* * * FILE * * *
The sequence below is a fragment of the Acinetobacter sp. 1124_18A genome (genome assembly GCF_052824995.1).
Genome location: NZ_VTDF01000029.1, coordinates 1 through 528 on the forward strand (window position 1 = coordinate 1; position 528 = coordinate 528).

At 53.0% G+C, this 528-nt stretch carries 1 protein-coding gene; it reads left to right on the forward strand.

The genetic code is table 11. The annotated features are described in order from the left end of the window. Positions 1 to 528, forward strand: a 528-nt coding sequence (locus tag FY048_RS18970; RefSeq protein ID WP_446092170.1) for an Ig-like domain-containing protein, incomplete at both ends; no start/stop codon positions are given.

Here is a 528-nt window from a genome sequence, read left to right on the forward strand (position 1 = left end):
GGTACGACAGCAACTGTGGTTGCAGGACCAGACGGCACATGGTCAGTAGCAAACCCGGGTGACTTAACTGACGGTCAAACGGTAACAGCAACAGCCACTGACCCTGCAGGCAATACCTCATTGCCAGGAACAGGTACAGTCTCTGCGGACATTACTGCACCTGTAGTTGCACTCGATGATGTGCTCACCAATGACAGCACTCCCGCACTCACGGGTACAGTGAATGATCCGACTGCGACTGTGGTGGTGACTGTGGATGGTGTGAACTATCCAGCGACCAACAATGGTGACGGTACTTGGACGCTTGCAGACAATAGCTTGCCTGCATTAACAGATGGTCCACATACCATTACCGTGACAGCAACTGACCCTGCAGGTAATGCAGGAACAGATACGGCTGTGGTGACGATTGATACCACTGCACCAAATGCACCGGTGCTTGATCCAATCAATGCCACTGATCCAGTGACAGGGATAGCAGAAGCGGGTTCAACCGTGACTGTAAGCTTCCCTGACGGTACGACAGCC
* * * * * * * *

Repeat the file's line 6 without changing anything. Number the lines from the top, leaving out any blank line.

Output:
GGTACGACAGCAACTGTGGTTGCAGGACCAGACGGCACATGGTCAGTAGCAAACCCGGGTGACTTAACTGACGGTCAAACGGTAACAGCAACAGCCACTGACCCTGCAGGCAATACCTCATTGCCAGGAACAGGTACAGTCTCTGCGGACATTACTGCACCTGTAGTTGCACTCGATGATGTGCTCACCAATGACAGCACTCCCGCACTCACGGGTACAGTGAATGATCCGACTGCGACTGTGGTGGTGACTGTGGATGGTGTGAACTATCCAGCGACCAACAATGGTGACGGTACTTGGACGCTTGCAGACAATAGCTTGCCTGCATTAACAGATGGTCCACATACCATTACCGTGACAGCAACTGACCCTGCAGGTAATGCAGGAACAGATACGGCTGTGGTGACGATTGATACCACTGCACCAAATGCACCGGTGCTTGATCCAATCAATGCCACTGATCCAGTGACAGGGATAGCAGAAGCGGGTTCAACCGTGACTGTAAGCTTCCCTGACGGTACGACAGCC